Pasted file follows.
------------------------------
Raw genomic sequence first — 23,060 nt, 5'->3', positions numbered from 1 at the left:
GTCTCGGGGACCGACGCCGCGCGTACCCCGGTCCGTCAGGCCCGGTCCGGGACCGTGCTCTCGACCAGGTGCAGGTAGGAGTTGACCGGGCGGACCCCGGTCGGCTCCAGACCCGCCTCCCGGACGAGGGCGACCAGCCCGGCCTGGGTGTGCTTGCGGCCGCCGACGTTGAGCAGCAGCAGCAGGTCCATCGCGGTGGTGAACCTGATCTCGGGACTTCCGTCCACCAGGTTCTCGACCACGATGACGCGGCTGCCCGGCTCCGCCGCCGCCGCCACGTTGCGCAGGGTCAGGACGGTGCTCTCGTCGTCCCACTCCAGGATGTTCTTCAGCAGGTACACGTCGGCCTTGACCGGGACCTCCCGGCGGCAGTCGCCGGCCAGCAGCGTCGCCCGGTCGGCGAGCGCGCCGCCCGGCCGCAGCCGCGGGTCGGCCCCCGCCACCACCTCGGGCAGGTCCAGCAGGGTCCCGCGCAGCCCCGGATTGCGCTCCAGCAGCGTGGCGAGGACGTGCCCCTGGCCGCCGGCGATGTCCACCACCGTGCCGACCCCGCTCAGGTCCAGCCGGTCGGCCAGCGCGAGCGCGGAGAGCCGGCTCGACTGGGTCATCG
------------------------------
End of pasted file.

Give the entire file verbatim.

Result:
Raw genomic sequence first — 23,060 nt, 5'->3', positions numbered from 1 at the left:
GTCTCGGGGACCGACGCCGCGCGTACCCCGGTCCGTCAGGCCCGGTCCGGGACCGTGCTCTCGACCAGGTGCAGGTAGGAGTTGACCGGGCGGACCCCGGTCGGCTCCAGACCCGCCTCCCGGACGAGGGCGACCAGCCCGGCCTGGGTGTGCTTGCGGCCGCCGACGTTGAGCAGCAGCAGCAGGTCCATCGCGGTGGTGAACCTGATCTCGGGACTTCCGTCCACCAGGTTCTCGACCACGATGACGCGGCTGCCCGGCTCCGCCGCCGCCGCCACGTTGCGCAGGGTCAGGACGGTGCTCTCGTCGTCCCACTCCAGGATGTTCTTCAGCAGGTACACGTCGGCCTTGACCGGGACCTCCCGGCGGCAGTCGCCGGCCAGCAGCGTCGCCCGGTCGGCGAGCGCGCCGCCCGGCCGCAGCCGCGGGTCGGCCCCCGCCACCACCTCGGGCAGGTCCAGCAGGGTCCCGCGCAGCCCCGGATTGCGCTCCAGCAGCGTGGCGAGGACGTGCCCCTGGCCGCCGGCGATGTCCACCACCGTGCCGACCCCGCTCAGGTCCAGCCGGTCGGCCAGCGCGAGCGCGGAGAGCCGGCTCGACTGGGTCATCG